China’s fintech industry needs regulation to avoid risk build-up, central bank says


  • Technology
  • Thursday, 26 Dec 2019

One of the fastest-growing segments of the shadow banking industry was peer-to-peer (P2P) lending. — SCMP

China’s central bank has again warned that the country must avoid building up risks in the technology-driven development of its domestic financial sector, given the headwinds of a slowing economy and the continued trade war with the United States.

Pan Gongsheng, deputy governor of the People’s Bank of China (PBOC), said that financial technology (fintech) should be regulated in accordance with the law and in line with policy initiatives intended to prevent financial risks, according to local media.

The interests of investors in low-risk products should be protected, as should citizens’ wallets, Pan is reported to have told the China Internet Finance Forum.

“It is necessary to prevent (financial) technology from being used as a disguise and result in unproductiveness in finance,” Pan said. “Financial activities that interact with the public, even in the name of technology, should be strictly regulated.”

Pan stressed that new technologies would help improve the quality and efficiency of the financial sector, so that support would be provided to firms to accept e-commerce finance platforms and supply chains, enriching the financial product system. Technology-driven financial activities should serve people and the real economy, he said.

“(We should use) technologies to encourage the lowering of financial costs, to help solve the financing difficulties of small and micro enterprises, to win the battle of poverty alleviation, and to support the implementation of rural revitalisation strategies,” said Pan.

By using technology, regulators’ ability to supervise the financial sector should be more effective, including across markets, across industries and across regions.

“We have paid a huge price and learned a profound lesson from the expansion of and exposure to online financial risks that resulted in the current clean-up,” Pan added. “It is worth serious reflection and review.”

China’s current economic downturn, which started in early 2018 and lasted throughout 2019, has been due in no small part to the government’s multi-year campaign to crack down on excess debt and risky lending, especially in the shadow banking sector. The US-China trade war has added to that downward pressure.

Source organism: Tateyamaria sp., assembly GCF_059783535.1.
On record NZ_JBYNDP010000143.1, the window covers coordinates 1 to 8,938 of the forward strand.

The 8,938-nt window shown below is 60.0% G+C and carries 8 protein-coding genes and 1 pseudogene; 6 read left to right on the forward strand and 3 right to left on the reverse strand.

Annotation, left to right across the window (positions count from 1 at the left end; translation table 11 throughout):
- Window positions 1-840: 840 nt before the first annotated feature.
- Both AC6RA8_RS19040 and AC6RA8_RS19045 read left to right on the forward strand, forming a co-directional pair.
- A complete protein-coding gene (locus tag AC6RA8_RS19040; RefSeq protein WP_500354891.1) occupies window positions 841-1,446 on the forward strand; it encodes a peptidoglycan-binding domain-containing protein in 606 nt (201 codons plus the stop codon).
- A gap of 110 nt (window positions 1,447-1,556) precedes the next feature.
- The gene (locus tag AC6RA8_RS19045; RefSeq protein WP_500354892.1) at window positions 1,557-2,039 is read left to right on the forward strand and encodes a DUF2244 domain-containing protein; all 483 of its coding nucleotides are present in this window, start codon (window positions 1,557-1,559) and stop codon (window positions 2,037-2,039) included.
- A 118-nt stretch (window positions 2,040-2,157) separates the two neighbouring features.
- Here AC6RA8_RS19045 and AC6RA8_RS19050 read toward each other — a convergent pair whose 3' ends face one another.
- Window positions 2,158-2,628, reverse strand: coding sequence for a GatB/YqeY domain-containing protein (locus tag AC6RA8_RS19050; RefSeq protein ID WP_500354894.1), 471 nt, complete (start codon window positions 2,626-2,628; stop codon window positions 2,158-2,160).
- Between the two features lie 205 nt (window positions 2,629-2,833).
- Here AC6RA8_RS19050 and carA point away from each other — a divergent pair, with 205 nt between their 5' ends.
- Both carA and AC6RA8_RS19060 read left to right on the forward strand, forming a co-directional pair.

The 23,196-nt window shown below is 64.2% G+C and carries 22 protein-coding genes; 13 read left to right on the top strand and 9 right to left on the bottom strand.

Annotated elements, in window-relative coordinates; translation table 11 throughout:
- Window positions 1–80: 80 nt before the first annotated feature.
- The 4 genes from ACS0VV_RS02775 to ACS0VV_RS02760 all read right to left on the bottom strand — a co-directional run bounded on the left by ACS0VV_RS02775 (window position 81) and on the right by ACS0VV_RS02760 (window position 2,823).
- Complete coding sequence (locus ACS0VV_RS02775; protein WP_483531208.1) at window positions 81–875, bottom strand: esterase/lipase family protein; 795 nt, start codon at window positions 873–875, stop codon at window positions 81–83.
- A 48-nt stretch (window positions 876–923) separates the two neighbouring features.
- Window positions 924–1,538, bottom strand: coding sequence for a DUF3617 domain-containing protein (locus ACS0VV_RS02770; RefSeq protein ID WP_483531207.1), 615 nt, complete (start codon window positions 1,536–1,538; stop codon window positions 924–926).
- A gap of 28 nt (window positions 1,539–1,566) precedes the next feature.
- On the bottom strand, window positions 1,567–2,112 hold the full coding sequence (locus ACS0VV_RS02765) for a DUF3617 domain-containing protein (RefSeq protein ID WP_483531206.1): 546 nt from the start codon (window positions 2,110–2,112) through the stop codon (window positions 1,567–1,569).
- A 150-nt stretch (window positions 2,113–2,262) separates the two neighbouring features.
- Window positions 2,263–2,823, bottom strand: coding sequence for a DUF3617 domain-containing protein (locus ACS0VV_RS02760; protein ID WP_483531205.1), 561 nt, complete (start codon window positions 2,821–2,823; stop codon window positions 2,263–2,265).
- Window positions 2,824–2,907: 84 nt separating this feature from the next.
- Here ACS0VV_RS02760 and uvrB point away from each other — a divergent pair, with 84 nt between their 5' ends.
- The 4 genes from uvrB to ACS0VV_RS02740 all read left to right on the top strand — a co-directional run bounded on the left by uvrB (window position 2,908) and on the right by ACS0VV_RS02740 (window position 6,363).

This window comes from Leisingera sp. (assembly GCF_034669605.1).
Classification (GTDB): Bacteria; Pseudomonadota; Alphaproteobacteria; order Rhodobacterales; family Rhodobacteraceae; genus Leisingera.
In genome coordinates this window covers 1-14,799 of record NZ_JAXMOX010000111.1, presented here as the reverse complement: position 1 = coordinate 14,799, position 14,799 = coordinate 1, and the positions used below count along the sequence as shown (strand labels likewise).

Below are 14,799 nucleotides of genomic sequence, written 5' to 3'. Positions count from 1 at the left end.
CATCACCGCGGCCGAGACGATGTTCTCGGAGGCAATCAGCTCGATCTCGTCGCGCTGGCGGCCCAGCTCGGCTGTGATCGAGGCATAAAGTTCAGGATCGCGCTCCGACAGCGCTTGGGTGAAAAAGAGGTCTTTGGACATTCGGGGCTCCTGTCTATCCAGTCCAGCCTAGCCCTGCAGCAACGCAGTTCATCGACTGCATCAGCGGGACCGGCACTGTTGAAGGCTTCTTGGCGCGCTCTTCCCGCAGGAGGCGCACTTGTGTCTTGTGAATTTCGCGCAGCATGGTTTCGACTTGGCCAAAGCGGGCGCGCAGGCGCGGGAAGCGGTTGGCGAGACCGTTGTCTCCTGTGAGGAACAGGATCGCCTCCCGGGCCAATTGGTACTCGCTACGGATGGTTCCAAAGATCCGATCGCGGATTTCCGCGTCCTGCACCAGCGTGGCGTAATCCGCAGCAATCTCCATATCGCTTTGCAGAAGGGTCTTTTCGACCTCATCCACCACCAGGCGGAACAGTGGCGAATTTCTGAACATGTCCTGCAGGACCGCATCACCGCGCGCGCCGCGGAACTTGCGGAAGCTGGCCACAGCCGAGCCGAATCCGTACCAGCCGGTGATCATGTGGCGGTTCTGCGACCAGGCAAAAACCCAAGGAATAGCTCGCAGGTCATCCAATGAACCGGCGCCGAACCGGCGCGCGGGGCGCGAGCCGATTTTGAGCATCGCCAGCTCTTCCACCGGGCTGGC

In response to rapidly rising debt in the corporate sector and ballooning local government borrowing, the Chinese government started a deleveraging campaign in late 2016 by strengthening regulations in the shadow banking sector, made up of unregulated financial activities.

The government clampdown hit small- and medium-sized enterprises (SMEs) especially hard, as they relied heavily on shadow banks to meet their financing needs. Even though the PBOC took incremental easing measures in its monetary policy to support growth this year, the liquidity environment has still not improved for many of these SMEs.

Due to the government crackdown, Chinese total debt amounted to 268tril yuan (RM158tril) at the end of the second quarter of this year, equivalent to 287% of Chinese gross domestic product (GDP), a similar level to that in the third quarter of 2017, according to estimates by Pictet Wealth Management.

The debt-to-GDP ratio of the non-financial corporate sector declined to 143% of GDP in the second quarter from a peak of 148% in the second quarter of 2016.

The question for many Chinese companies now is whether the government has finished its deleveraging campaign and will loosen restrictions on the shadow banking sector to ease financing conditions to help support growth.

One of the fastest-growing segments of the shadow banking industry was peer-to-peer (P2P) lending, which was also a main target of the government’s deleveraging campaign.

It was initially hoped that P2P platforms would help address the stubborn fundraising problems faced by consumers and small firms due to their lack of access to credit following reforms of the state-dominated financial system. But many platforms were found to be fraudulent, while others had difficulty collecting loan payments to repay their investors.

Ezubao, once China’s biggest P2P lending platform, folded in 2016 having collected 59.8bil yuan (RM35bil) from more than 900,000 investors. The resulting public uproar posed a severe challenge to the nation’s social stability.

Last month China created a specially designated task force aimed at eliminating risks associated with peer-to-peer online lending platforms. While the government has vowed a “thorough revamping” of the controversial lending platforms, as part of its continuing battle against financial risk, it has been warned to avoid making the same mistakes again. – South China Morning Post

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